Like most Chicago schools, Robeson is teaching students test-taking strategies, such as rereading passages for specific information or finding correct answers through the process of elimination.

It also is familiarizing students with the format of standardized tests. Once a week, in every class, students spend 20 minutes reading and answering questions about passages that are four to five paragraphs in length. The questions and answer sheets resemble TAP tests. In every math class, students spend 5 to 10 minutes completing math worksheets that contain problems like those found on standardized tests.

“The most significant initiative to improve reading is that everyone in the school reads those passages and discusses the readings,” says Breashears. “The real value is in the discussion— which allows students to analyze and understand.”

The school also is opening a reading lab where computers will be used to teach reading, especially to freshmen.

Teachers can assign homework more easily now, too. The purchase of new textbooks allows students to take books home for reading and homework assignments. In the past, teachers generally had to restrict lessons to completion in class, or spend a great deal of time duplicating worksheets for homework assignments. This practice continues, but not in core subjects.

Breashears complains that efforts to fortify students’ math performance have been deterred by the school’s lack of personnel. “I’ve found it difficult to free Deberah Perkins, our math coordinator, to work within the school and not keep her in class, where she is also needed.”

While the TAP tests do not measure writing skills, Robeson decided to bring back a writing consultant who proved effective in helping students achieve impressive gains last year in the writing section of the state IGAP test.

To raise attendance, Robeson is focusing largely on parents, both providing and requesting help. It recently hired 20 parents to serve as school aides, and it sponsors workshops for parents to obtain information about public aid, housing and employment. On report card pickup night, classrooms hosting workshops on these topics were full.

The school also is helping parents budget money for prom and graduation purchases. Teachers are being encouraged to attend sporting events and other extracurricular functions in order to build relationships with parents as well. Plans for the future include keeping the school open into the evening for community activities.

Best students often torn

First semester, Robeson also invited parents of its seniors and top freshmen to come to special meetings.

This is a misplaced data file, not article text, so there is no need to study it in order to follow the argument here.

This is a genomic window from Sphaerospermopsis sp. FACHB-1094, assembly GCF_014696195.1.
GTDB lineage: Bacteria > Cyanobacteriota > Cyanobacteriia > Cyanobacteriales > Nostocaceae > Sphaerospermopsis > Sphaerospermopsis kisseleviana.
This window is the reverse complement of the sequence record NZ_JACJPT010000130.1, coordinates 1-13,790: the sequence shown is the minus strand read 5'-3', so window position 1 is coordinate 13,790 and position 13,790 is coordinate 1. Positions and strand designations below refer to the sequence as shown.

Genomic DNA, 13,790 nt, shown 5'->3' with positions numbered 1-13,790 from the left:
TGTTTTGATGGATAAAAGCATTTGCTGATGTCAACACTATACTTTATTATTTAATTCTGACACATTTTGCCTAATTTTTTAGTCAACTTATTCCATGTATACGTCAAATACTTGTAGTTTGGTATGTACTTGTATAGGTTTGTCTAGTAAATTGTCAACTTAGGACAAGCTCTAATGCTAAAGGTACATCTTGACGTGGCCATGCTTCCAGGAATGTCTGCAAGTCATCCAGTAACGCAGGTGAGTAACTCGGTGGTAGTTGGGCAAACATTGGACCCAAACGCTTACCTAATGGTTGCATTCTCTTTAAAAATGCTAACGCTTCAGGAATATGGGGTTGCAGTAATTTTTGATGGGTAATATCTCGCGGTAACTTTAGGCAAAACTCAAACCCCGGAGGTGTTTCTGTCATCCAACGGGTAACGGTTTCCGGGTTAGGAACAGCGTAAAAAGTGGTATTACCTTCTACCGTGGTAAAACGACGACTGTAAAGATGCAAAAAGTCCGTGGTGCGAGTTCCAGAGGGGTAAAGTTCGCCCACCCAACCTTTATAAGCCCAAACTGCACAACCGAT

“Particularly the Scholar Freshmen, these are some of the best kids we have in terms of their academic performance, and they’re often the linchpin in the family,” says Breashears. “When something happens, they’re the ones who get called upon to straighten things out. We’re trying to catch these parents early and encourage them to support their children by providing a place and specific time to do homework.”

Turnout is “usually good” among specific parent interest groups, Breashears says, but local school council Chair Carolyn Omar insists that parent participation could be much better for the school overall. “I moved here from Westport, Mississippi,” she says. “First time I came to a meeting, I saw 10 people. In the South, if you don’t get there early, there’s no place to sit.”

Small schools

For the long run, Robeson is investing in the development of schools-within-a-school.

Before becoming principal, Breashears headed up Robeson’s Computer Graphics and Communications Academy, which provides a basic academic curriculum as well as classes in graphic design and opportunities to earn college credit from nearby Kennedy King College.

Attendance in the graphics academy is 94 percent, compared to 70 percent for the rest of the school, Breashears says, and proportionately fewer academy students drop out of the program and become pregnant.

“These kids have been given a mission,” the principal says. “When education is personalized, it makes a big difference with the students.”

Robeson has two other academies, one centered around ROTC and the other around students’ learning styles. Under the leadership of the Small Schools Workshop at the University of Illinois at Chicago, it is organizing others.

Every Monday, Workshop Director Mike Klonsky meets with teachers from the academies for planning and sharing ideas and experiences.

Commenting on a recent meeting concerning the structuring of the Freshman Academy, Camille Collins, a new biology teacher, says: “That workshop did set a foundation for us. It let teachers within the Freshman Academy see one another and put our ideas together. These meetings are a support. There were certain things that I needed for a division class, information about a book club. One teacher helped me get those materials.”

The school also has staff development meetings every Wednesday afternoon. In these meetings, teachers submit and consider ideas for improving the school as well as evaluate measures already in place. So far, most of the meetings have focused on improving students’ reading abilities, says Collins.

Robeson is an old hand at one of the reforms being pushed by the central administration: 100-minute classes.

“With the 100-minute periods, kids have more time to learn,” Omar says. She acknowledges they can get tired or bored, too. “But that’s only in the classrooms where the teachers have not prepared. You must be prepared for this. And you will know which ones aren’t because the students will complain.”

Despite the continuing problems at the school, Omar counts reconstitution as a step forward. “You’d think people here got old and tired,” she says. “A lot of them didn’t give a care what happened to these kids. If it’s to better the children, I think it [reconstitution] is OK.”